Adamwicz was abhorred by the far-right for his socially liberal outlook and while no evidence exists implicating far-right motivations for the attack, it’s understood that Poland has experienced a rise in social tensions and increasing normalisation of hate speech.

Europe’s liberal values is under siege and though many would like to assume the pressure is being exclusively applied externally from reactionary Islamist movements and regimes, it also exists at home with the intolerance and bigotry of the far-right. Increasingly they have shown themselves not averse to assaulting liberal politicians or threatening them with such.

Politics has polarised society and created these divides in which those belonging to the other side are traitors and not worth reconnecting with. The politics of community and solidarity, in which we build common bonds with each other has been lost. It would be foolish to deny this issue does not exist on the left given the increasing bouts of anti-Semitism as well as the growing disconnect with blue-collar workers across many western societies. But the discourse around migrants and refugees, in painting them as threats to civilization has facilitated the targeting of liberal activists and politicians as traitors for risking national security by opening the borders to these people.

Britain has seen the dangerous consequences of allowing unchecked right-wing populist language to pervade our politics. The murder of Labour MP Jo Cox by a far-right sympathizer cannot be seen in isolation from her staunch defence of immigration. Her words, “more in common” have been immortalised in migrant campaigning, but it’s a reminder of how language matters. The People’s Vote campaign is technocratic, elitist and disconnected from the blue-collar working-class communities of the north which have been left behind by globalisation as London has enjoyed excess prosperity. But that does not excuse the terrible language around Anna Soubry which led to her harrowing abuse as she was essentially harassed by a far-right mob led by James Goddard.

Even if you were prepared to ignore this, you cannot ignore the hate crime that rose after Brexit, aimed at EU migrants and Muslims. These were not small spurts but astronomical spikes that was all about generating a hostile environment for minorities. The EU referendum had been toxic in its depiction of immigration and the far-right was euphoric in its abuse.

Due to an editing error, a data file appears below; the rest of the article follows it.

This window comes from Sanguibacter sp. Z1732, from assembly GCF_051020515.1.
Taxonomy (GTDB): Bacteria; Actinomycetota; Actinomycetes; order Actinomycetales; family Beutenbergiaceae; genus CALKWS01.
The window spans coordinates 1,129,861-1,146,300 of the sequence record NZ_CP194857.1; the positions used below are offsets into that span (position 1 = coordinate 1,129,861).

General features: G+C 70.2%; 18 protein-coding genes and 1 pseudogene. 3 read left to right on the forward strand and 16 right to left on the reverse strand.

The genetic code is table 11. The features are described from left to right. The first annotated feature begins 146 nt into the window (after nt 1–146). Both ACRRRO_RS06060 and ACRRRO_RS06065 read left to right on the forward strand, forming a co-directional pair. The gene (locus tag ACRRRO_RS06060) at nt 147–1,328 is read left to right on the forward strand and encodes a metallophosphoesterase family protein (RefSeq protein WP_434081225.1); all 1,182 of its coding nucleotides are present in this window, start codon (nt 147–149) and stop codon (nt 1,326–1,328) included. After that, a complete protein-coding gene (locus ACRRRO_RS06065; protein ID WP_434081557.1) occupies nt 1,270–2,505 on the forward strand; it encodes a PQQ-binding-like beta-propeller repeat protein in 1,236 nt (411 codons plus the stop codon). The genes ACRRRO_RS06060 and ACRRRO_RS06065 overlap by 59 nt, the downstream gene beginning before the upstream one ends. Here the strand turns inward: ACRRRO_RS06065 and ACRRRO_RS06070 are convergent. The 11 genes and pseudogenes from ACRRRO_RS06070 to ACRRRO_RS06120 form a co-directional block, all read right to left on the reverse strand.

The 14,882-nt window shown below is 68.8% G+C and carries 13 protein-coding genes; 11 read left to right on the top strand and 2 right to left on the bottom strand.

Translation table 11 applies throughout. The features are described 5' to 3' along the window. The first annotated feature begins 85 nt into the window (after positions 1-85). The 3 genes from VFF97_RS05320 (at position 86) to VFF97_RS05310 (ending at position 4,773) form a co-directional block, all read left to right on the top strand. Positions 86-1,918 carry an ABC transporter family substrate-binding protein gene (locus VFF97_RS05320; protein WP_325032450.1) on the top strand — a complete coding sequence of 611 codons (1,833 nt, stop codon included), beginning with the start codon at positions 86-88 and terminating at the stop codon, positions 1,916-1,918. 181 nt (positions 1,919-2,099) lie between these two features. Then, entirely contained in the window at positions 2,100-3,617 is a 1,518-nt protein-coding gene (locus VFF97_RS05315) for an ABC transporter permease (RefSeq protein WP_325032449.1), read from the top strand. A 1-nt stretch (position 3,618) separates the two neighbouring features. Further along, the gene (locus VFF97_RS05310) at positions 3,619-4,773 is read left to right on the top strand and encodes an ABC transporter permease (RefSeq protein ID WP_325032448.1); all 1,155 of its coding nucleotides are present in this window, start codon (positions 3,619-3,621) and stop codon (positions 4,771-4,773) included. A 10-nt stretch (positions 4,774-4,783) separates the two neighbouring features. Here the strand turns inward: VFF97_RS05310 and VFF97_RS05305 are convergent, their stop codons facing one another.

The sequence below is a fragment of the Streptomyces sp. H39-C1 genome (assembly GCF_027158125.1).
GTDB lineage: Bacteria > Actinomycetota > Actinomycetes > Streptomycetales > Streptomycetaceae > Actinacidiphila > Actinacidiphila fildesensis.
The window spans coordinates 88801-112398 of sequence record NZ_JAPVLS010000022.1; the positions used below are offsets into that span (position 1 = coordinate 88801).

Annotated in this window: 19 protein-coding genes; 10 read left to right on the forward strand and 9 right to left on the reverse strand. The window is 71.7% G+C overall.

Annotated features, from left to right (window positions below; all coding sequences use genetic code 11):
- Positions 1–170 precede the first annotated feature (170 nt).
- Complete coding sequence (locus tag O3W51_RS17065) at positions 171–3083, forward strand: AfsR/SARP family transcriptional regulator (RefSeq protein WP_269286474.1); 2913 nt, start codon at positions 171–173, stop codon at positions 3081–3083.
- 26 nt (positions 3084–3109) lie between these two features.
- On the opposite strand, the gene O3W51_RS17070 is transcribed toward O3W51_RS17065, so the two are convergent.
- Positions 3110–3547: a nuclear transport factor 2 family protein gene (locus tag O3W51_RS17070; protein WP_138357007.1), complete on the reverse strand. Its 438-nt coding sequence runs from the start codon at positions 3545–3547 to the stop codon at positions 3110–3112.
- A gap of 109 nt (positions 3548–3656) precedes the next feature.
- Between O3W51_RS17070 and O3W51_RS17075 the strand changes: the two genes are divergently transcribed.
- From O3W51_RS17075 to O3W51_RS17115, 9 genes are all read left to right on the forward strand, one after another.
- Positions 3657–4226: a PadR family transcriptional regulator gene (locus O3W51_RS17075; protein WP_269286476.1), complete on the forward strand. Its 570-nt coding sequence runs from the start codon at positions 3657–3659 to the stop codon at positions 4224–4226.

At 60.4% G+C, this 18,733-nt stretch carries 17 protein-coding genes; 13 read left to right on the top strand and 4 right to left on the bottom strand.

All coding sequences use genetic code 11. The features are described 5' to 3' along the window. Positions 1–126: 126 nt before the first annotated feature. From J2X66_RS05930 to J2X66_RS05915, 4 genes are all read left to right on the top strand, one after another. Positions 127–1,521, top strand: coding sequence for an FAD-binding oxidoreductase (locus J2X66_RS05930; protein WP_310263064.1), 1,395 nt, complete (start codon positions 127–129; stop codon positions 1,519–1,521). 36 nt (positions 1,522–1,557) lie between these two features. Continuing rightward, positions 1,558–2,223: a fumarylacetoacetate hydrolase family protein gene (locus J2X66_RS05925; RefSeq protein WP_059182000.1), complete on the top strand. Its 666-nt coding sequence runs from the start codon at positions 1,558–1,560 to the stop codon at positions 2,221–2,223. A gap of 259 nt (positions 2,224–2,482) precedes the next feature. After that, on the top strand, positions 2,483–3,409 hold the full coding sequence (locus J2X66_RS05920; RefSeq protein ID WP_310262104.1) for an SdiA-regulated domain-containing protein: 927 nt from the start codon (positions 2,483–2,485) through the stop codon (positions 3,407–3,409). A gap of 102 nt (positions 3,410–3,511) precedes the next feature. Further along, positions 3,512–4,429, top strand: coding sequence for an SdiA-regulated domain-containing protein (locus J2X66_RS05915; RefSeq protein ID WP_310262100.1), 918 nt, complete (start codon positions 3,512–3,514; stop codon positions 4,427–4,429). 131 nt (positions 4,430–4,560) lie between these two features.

This is about remembering the basic principle of human rights, democracy and civil liberty, and how they work as the moral trident governing our political systems. But the far-right has threatened this repeatedly, abusing our democracy, seeking to undermine our commitment to human rights and liberties, and in doing so have contributed to the moral decline in our political discourse. They are content to watch children drown off boats fleeing war and will harangue anyone who makes a defence of that.

There are some who have sought to use the shadow of the far-right hanging over our politics as an argument against another referendum on Brexit. They might, shamelessly, cite Adamowicz’s murder as proof of that. But it’s clear the far-right will behave abusively whatever the outcome. The murder of a popular liberal politician in Poland should convey a warning to everyone that we must reel in our discourse because it has strayed too far into toxicity. It is fertilising Europe with hatred against minorities and those who seek to defend them.

In times like this we should celebrate those who have a steadfast commitment to human rights. We should be glad for charities like Action Aid, Afghanistan and Central Asian Association, Refugee Action and others who seek to make new homes for asylum seekers and help them connect with new communities. This is the best defence of our human rights.

Article by Rabbil Sikdar

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Categories: killing, Liberal Values, Mayor of Gdansk, Opinions, Pawel Adamowicz

Boris Johnson admits he would repeat comments about niqab-wearing Muslim women

Boris Johnson, the former Foreign Secretary, has admitted that he would repeat his Telegraph comments which compared Muslim women wearing burqas and niqabs “look like letterboxes” and compared them to “bank robbers”, drew comparisons to Donald Trump.

During a phone-in interview on LBC, on January 14, Ghassam, from Lewisham described the moment his niece, who is now sixteen, and wears the niqab, was assaulted on a bus when a man attempted to remove her face veil, and then strangled her mother when she tried to intervene.

Mr Ferrari then asked the former Foreign Secretary: “Do you agree that you brought about an unfortunate rise in anti-Muslim rhetoric?” to which, Boris Johnson replied: “I don’t, and I would be appalled if that were the case.”

Mr Johnson was asked if Ghassam’s niece was either a letterbox or a bank robber, to which, in some confusion, he replied that she was neither, because of her niqab, such a statement again demonstrates how the niqab and burqa, whilst distinct in the practice of veiling, are often seen as interchangeable forms of clothing.

The former Foreign Secretary, expressed, in no uncertain terms, that he disagreed with the notion that politicians should ‘watch their words’, having banged his hand on the desk to emphasise the point. He did, however, admit that he would seek to avoid offence if ‘possible’.

During the exchange, Mr Johnson added that ‘many’ Muslim women had expressed for his Telegraph column, published on August 5, 2018. At Tell MAMA, we saw a temporary spike in reports following its publication.